In one type of flexible bulk container that is now available the woven fabric comprises a base fabric and a plurality of parallel reinforcing bands woven integrally with the base fabric and extending parallel to the axis of the tubular side wall structure. Lifting loops may either be integral with, or connected to, such reinforcing bands at the upper end of the side wall structure, for example as described in U.S. Pat. No. 4,610,028. The invention is of particular application to containers made of such fabric, and in a preferred embodiment of the invention in at least one thickness of the base each flap has a reinforcing band therein that is an integral extension of a reinforcing band in that region of the side wall structure from which that flap is an integral extension, and the reinforcing bands in the two flaps are joined end to end. Thus, rather than forming the container base merely by joining together two sections of a relatively weak base fabric, the base also includes joined sections of a reinforcing band that extends into the opposed sections of the side wall structure. There is thus a continuous reinforcement through one part of the side wall structure, the base and the opposed part of the side wall structure.
As stated, the container is applicable to containers which have a base formed as a polygon with an even number of sides, and the number of thicknesses of woven fabric in the base will be equal to half the number of sides. It is preferred that the polygon is a rectangle, and particularly a square, and there will then be two fabric thicknesses in the base. The base shape defines the overall approximate cross-sectional shape of the container, and if the base is square then the side wall structure can also be taken as substantially square. If, in such structure, each of the four individual side walls incorporates two parallel reinforcing bands then the upper ends of the bands adjacent to a side wall junction may be joined to form a lifting loop extending over that corner of the container. If this is done at each of the four corners then the container will have four lifting loops. In this structure each base flap will have two reinforcing bands extending therein, and the bands are desirably disposed so that their ends abut and are joined when the flaps are secured together along their hypotenuses.
Preferably the container is formed from a single length of tubular woven fabric in order to obtain maximum strength without the need for seams. Other constructions are, however, possible. Formation of a tubular woven fabric having integral reinforcing bands extending parallel to the axis of the tube can readily be achieved by conventional weaving techniques. The reinforcing bands may be provided, for example, by the cramming of warp threads in the region of the reinforcing band, i.e. by making the warps per centimeter in the reinforcing band regions greater than the number of warps per centimeter in the base fabric of the tube. Alternatively, the reinforcing bands may incorporate warp yarn of a higher tensile strength than the warp yarns of the base fabric. These higher strength yarns may replace entirely the warp yarns used for the base fabric, or they may be used in addition to those warp yarns so that each reinforcing band will incorporate both base fabric warp yarns and higher strength warp yarns. In a preferred arrangement the material of the tube may be woven fabric having polypropylene warp and weft threads interwoven in any appropriate weaving pattern, usually square woven as already explained, although twill, basket and rib weaves may also be used. Interwoven with the polypropylene weft threads in the regions of the reinforcing bands are additional warp threads having a higher tensile strength than the base polypropylene warp threads. The reinforcing threads may be made from any suitable natural fibre or from yarn of synthetic or semisynthetic polymer, such as polyester, polyamide, polyolefin or polyacrylic. The higher strength warp threads may alternatively also be of polypropylene, which may be of a higher count than the base polypropylene threads or may be a thread similar to the base thread which has been treated, e.g. by fibrillation, in order to increase its tensile strength. The suggested materials given in this paragraph do not constitute an exhaustive list, and other materials that can be used will be apparent to those skilled in the art.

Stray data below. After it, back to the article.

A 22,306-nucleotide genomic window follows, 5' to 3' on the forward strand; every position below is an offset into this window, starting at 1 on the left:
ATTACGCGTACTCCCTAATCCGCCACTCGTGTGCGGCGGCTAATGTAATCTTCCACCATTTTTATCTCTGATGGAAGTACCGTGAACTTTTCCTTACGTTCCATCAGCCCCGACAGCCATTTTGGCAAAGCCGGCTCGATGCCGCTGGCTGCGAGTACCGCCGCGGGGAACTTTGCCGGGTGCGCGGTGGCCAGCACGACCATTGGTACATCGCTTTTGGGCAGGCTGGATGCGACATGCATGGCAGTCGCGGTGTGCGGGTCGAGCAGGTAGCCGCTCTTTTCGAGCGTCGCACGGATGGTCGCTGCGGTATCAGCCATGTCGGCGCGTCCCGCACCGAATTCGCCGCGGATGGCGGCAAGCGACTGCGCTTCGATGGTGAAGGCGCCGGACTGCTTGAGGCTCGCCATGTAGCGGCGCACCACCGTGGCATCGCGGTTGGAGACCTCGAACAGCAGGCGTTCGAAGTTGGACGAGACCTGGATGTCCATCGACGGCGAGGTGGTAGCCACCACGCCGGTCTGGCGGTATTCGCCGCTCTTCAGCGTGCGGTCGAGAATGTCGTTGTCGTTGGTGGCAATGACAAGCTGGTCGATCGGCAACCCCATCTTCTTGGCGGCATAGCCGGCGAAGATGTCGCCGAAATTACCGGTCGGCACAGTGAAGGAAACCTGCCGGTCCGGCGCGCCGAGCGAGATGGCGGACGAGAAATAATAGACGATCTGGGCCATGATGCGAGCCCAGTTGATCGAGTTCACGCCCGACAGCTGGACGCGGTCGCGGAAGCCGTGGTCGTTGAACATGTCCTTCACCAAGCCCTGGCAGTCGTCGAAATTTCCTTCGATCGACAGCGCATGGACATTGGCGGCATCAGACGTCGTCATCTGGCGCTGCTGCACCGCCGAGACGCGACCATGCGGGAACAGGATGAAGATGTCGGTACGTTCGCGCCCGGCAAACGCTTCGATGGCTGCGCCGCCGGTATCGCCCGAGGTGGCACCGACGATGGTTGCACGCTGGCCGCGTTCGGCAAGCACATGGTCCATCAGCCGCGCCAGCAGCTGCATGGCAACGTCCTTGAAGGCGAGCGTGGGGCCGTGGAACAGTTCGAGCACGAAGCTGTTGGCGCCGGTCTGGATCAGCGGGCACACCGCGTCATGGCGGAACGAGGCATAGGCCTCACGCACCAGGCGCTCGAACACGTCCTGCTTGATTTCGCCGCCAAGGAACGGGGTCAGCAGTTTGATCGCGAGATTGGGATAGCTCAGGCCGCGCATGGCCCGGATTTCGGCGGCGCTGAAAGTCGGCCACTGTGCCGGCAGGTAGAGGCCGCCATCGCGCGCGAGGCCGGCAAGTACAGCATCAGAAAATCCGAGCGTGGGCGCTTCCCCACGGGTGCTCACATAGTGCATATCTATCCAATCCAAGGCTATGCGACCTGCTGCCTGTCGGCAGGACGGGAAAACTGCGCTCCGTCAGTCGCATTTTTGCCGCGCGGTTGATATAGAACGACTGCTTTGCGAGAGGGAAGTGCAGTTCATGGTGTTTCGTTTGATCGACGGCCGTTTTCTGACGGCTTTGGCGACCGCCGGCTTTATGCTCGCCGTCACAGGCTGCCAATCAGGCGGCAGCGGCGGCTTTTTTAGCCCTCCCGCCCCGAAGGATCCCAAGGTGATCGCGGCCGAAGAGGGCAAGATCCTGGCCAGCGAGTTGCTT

Use of tubular woven fabric also gives cost advantages, and the strength of the base may be such that a lighter fabric may be used, so further reducing cost.
The top of the container may be open or, more preferably, may be closed by a top stitched to the side wall structure and adjacent to the lifting loops. The top may be formed with any suitable opening and/or skirt arrangement and, if required, a discharge arrangement may be formed in the base of the container even though this may somewhat weaken the base. The container may also be provided with an inner, impervious liner within which the load is contained, to give added protection against the ingress of moisture, and also to prevent fine material escaping from the container.
In order that the invention may be better understood a container in accordance therewith will now be described in more detail, by way of example only, with reference to the accompanying drawings in which:
FIG. 1 is a perspective view of the container;
FIG. 2 shows one stage in the manufacture of the container of FIG. 1 from a length of woven tubular fabric; and
FIG. 3 shows a further stage in the manufacture of the container of FIG. 1.